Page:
Silicon Valley Bank’s (SVB) collapse has had a “limited impact” on the European Union but authorities must still “stay alert” to events as they unfold, European Commissioner Mairead McGuinness has said. Despite McGuinness’ reassuring remarks, stocks of Europe’s largest banks still plunged by as much as 10% on March 15.

Silicon Valley Bank’s ‘Limited’ EU Impact

According to the European Commissioner for financial services, Mairead McGuinness, the collapse of the U.S. bank Silicon Valley Bank has so far had limited impact on the European Union (EU). However, in her March 15 remarks before the EU parliament, McGuinness said the region’s authorities should “stay alert” to the unfolding events in the international markets.

McGuinness also revealed that the European Commission (EC) is currently monitoring the banking situation in the United States and that it hopes to learn important lessons.

“The direct impact on the European Union seems to be limited but we should reflect on whether there are lessons to be learned for the European Union’s banking sector,” the commissioner told the EU parliament.

Credit Suisse Drags Down European Banking Stocks

Prior to McGuinness’ remarks on the impact of SVB’s collapse on the EU, an unnamed spokesperson for the European Commission was quoted in a Reuters report stating the bank had an insignificant presence in the region, hence the limited impact. While the commission expects the EU to emerge from the latest U.S. banking system crisis largely unscathed, McGuinness however warned that rising inflation still remains a key threat.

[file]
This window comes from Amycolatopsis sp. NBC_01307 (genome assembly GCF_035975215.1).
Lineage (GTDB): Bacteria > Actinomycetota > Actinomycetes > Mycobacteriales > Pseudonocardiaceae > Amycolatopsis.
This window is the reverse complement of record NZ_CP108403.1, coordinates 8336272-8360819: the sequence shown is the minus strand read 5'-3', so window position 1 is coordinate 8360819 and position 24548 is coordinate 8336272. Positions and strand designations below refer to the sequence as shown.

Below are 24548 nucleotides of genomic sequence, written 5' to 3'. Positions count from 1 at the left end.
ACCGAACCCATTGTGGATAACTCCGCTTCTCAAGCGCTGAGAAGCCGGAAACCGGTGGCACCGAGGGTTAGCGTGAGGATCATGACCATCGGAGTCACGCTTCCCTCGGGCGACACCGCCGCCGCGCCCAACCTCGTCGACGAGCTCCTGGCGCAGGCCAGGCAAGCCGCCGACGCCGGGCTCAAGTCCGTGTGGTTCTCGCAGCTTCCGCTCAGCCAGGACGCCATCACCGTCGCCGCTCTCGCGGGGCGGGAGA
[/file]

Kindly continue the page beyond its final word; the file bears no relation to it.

Eurpoean Commissioner Says Impact of SVB Collapse 'Limited' as Credit Suisse Drags Down Banking Stocks

However, despite McGuinness’ reassuring remarks, stocks of Europe’s largest banks still plunged by as much as 10% on the same day. The stocks were dragged down by Credit Suisse, Switzerland’s second-largest bank, whose shares hit an all-time low after the group’s main shareholder, the Saudi National Bank, said it could no longer bail out the beleaguered entity.

According to a report, the Saudi National Bank’s decision was made after a PwC audit revealed “material weaknesses” in Credit Suisse’s internal controls. As of writing, Credit Suisse shares have seen marked recovery on Thursday, after news of assistance from the Swiss National Bank.

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